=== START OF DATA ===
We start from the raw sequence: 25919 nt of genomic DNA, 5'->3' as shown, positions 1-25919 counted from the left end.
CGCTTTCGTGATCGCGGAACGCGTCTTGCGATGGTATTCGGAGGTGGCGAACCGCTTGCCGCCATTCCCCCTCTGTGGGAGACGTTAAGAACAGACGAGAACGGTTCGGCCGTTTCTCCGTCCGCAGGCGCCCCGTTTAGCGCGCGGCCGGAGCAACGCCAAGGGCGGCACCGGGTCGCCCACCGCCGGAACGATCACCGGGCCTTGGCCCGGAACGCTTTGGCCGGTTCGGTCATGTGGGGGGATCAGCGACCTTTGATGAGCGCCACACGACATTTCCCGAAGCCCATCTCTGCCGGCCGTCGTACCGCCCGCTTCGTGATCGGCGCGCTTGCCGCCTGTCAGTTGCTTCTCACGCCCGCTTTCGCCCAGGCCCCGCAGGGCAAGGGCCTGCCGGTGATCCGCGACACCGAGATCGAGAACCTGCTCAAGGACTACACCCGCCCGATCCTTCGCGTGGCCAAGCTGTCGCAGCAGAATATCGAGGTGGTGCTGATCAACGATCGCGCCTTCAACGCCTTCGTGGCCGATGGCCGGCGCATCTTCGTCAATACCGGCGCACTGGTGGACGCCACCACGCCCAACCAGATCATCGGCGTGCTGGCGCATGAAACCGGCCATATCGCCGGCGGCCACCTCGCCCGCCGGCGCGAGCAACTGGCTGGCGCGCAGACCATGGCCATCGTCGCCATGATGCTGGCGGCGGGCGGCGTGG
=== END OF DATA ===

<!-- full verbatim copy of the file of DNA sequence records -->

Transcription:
We start from the raw sequence: 25919 nt of genomic DNA, 5'->3' as shown, positions 1-25919 counted from the left end.
CGCTTTCGTGATCGCGGAACGCGTCTTGCGATGGTATTCGGAGGTGGCGAACCGCTTGCCGCCATTCCCCCTCTGTGGGAGACGTTAAGAACAGACGAGAACGGTTCGGCCGTTTCTCCGTCCGCAGGCGCCCCGTTTAGCGCGCGGCCGGAGCAACGCCAAGGGCGGCACCGGGTCGCCCACCGCCGGAACGATCACCGGGCCTTGGCCCGGAACGCTTTGGCCGGTTCGGTCATGTGGGGGGATCAGCGACCTTTGATGAGCGCCACACGACATTTCCCGAAGCCCATCTCTGCCGGCCGTCGTACCGCCCGCTTCGTGATCGGCGCGCTTGCCGCCTGTCAGTTGCTTCTCACGCCCGCTTTCGCCCAGGCCCCGCAGGGCAAGGGCCTGCCGGTGATCCGCGACACCGAGATCGAGAACCTGCTCAAGGACTACACCCGCCCGATCCTTCGCGTGGCCAAGCTGTCGCAGCAGAATATCGAGGTGGTGCTGATCAACGATCGCGCCTTCAACGCCTTCGTGGCCGATGGCCGGCGCATCTTCGTCAATACCGGCGCACTGGTGGACGCCACCACGCCCAACCAGATCATCGGCGTGCTGGCGCATGAAACCGGCCATATCGCCGGCGGCCACCTCGCCCGCCGGCGCGAGCAACTGGCTGGCGCGCAGACCATGGCCATCGTCGCCATGATGCTGGCGGCGGGCGGCGTGG